# Introduction

Descriptive Statistics is creating a summary of data through quantitative measures like mean, median, etc. so as to get a better understanding of the data. It does not involve any generalization or inference beyond what is available. This means that descriptive statistics are just the representation of the data (sample) available and not based on any theory of probability.

# Measures of Central Tendency

There are 3 measures of central tendency:

1. Mean: It is also known as a simple average. It is the most common measure of central tendency. But it has a huge downside is it gets easily affected by outliers (abruptly high values present in data that have a high effect on the mean). We cannot make conclusions based on only means.
2. Median: It is the number at the central position in an ordered list if the length is an odd number and the average of the two center values if the length is even. We can clearly see that the median is not affected by the outliers. But, still using it alone will not help us reach a conclusion.
3. Mode: It is the value that occurs most often. It can be used for both numeric as well as categorical data. If the frequency of occurrence of all data is the same then we say that there is no mode. In the real-world application, we can consider 2 or 3 modes that are having the same value of occurrences.

None of the above Measures are the best. They do not provide enough information alone but together they can give us a good idea of the central tendency of the data.

# Measures of Asymmetry

Skewness: It is the measure of where the data is concentrated.

The skewness can be observed using the measures of central tendency. It is important as it tells us where our data affecting the entire results are situated.

Case 1: If Mean < Median Then the data is left-skewed.

Case 2: If Mean = Median = Mode Then the data is centrally skewed or in a normal distribution.

Case 3: If Mean > Median Then the data is right-skewed.

# Measures of Variability

There are many ways to measure Variability. Some main ways are:

1. Variance
2. Standard Deviation
3. Coefficient of Variation

In the field of Statistics, we have different formulas for sample data as well as population data. In population data, you are sure of the measures you are calculating as you know the entire data. But in sample data, every time you take the sample the measures will be different as sample data is an approximation of the population parameter. Hence we have different formulas for a sample as well as population data.

# Coefficient of Variation

It is the ratio of Standard Deviation to the mean. It is a better measurement tool for comparing multiple but similar datasets as it is a unitless quantity.

# Variance

Variance measures the dispersion of a set of data points around their mean.

# Standard Deviation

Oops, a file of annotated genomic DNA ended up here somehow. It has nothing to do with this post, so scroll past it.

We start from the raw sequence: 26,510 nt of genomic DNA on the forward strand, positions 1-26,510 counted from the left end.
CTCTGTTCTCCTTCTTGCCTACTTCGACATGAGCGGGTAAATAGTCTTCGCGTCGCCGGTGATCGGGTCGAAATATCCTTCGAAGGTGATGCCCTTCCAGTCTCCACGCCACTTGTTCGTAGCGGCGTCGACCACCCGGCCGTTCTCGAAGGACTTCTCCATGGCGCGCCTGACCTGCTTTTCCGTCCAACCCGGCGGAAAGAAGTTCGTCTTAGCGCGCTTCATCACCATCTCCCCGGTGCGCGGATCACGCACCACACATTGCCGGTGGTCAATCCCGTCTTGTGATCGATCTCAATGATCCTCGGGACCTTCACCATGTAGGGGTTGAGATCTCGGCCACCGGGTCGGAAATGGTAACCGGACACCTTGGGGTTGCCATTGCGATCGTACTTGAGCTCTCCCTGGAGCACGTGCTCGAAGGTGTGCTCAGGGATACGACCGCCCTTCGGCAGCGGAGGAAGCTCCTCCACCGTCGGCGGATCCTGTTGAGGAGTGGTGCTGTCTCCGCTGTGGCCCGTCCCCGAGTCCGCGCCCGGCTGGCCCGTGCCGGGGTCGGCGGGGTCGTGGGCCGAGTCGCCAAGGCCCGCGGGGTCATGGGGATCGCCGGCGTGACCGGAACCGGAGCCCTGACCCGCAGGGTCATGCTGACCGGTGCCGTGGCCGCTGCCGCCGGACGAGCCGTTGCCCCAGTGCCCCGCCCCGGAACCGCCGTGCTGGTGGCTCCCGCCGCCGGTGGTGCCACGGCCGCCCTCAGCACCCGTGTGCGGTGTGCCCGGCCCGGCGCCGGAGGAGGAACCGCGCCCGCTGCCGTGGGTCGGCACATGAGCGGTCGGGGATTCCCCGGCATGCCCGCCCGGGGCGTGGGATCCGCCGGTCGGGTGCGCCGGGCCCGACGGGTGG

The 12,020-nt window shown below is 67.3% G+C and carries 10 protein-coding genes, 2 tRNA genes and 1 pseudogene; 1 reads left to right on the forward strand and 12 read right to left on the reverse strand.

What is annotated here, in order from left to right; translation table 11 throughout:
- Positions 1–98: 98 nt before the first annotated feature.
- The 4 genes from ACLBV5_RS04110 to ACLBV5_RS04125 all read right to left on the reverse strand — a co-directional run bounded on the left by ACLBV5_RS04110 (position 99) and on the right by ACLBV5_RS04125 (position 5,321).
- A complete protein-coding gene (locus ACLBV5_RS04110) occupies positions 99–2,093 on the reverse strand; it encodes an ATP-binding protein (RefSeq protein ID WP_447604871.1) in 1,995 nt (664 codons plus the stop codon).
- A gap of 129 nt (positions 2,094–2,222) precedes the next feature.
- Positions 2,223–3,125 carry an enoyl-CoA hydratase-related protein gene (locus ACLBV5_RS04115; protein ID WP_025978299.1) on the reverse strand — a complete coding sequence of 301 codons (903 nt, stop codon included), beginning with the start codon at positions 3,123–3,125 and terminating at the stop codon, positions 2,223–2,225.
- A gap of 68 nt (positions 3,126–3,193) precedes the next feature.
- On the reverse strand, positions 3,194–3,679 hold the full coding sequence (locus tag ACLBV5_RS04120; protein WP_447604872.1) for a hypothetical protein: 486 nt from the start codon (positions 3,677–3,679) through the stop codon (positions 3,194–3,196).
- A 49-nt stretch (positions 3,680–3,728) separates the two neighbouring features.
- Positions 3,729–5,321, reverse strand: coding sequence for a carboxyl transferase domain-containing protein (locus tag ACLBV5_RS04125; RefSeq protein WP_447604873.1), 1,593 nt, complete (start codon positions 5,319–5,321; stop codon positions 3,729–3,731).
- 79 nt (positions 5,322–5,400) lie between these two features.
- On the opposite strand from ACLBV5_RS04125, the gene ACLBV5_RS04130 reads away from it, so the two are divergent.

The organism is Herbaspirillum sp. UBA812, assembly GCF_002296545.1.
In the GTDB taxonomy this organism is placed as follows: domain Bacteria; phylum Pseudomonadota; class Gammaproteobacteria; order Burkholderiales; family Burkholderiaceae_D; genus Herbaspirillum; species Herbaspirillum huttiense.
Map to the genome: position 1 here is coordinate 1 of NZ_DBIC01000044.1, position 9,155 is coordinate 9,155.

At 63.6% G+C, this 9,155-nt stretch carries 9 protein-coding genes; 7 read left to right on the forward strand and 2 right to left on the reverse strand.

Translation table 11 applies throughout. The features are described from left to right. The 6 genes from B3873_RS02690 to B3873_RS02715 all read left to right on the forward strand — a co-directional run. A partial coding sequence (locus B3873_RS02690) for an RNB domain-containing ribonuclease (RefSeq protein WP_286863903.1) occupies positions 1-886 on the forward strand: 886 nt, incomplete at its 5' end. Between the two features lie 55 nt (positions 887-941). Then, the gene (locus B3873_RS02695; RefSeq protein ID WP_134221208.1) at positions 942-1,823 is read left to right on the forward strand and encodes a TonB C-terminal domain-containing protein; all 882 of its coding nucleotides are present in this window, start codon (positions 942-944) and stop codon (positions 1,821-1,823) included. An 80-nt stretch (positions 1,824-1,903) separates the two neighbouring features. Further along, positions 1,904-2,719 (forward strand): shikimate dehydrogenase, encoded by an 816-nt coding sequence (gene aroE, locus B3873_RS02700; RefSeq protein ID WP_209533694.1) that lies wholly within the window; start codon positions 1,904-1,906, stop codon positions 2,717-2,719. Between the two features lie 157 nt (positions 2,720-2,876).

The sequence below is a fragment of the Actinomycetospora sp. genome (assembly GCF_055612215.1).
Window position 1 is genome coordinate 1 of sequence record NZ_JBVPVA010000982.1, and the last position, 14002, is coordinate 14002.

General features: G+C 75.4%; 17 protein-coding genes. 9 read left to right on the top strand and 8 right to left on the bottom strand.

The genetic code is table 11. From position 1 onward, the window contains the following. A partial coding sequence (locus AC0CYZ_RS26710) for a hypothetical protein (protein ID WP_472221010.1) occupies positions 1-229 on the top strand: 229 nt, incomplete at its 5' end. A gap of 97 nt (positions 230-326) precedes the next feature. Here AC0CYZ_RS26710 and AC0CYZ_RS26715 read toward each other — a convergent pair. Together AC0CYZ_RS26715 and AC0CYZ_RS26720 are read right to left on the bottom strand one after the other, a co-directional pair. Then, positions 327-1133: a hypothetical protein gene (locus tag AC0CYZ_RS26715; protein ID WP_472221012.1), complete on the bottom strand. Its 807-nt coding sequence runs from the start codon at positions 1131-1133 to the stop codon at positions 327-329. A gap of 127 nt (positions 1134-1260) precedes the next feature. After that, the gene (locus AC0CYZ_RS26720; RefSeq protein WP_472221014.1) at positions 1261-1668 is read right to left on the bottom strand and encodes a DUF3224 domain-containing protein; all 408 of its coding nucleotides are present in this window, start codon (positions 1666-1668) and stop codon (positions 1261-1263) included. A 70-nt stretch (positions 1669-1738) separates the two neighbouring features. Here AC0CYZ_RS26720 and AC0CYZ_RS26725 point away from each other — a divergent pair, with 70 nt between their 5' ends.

In real-world applications, the value of variance is very large and it is hard to compare. So, we take the square root of the variance and it is known as Standard Deviation. It is the most commonly used measure of variability for a single dataset.

# Measures of Relationship between variables

There are different ways to measure the relationship between variables but the most common are:

1. Covariance
2. Correlation coefficient

# Covariance

Covariance is the measure of the relationship between two variables. Unlike variance-covariance can be either positive, negative, or even zero.

Covariance gives us a sense of direction where the two variables are moving.

If the value of covariance is positive it means that the two variables move together. If the covariance is negative it means that the two variables move in opposite directions. If the value of covariance is zero then we can say that the two variables are independent of each other.

# Correlation Coefficient

Correlation adjusts covariance so that the relationship between the two variables becomes easy and intuitive to interpret. It is the ratio of covariance to the multiplication of standard deviations of individual variables.

The value of correlation coeff lies between -1 to 1 and is quite similar to coeff of variance.

--

--

--

## More from Dhruv Khanna

Data Science Enthusiast

Love podcasts or audiobooks? Learn on the go with our new app.

## New Encodings to Improve ClickHouse Efficiency ## 6 Critical Dimensions of Data Quality ## Linear Regression. Back to Basics. ## What are data brokers and why should you care? ## Announcing ODSC West 2020 Bootcamp Specialization Tracks ## Q-Q Plots — A view from statistics perspective ## Data Storage Keeping Pace for AI and Deep Learning ## State of Aadhaar initiative enters a new phase  ## Dhruv Khanna

Data Science Enthusiast

## Python vs R in Data Science ## Linear Regression with real world application ## Things you should know about x̄ ## Mistakes In DataVisualization: A Short Practical Review (1)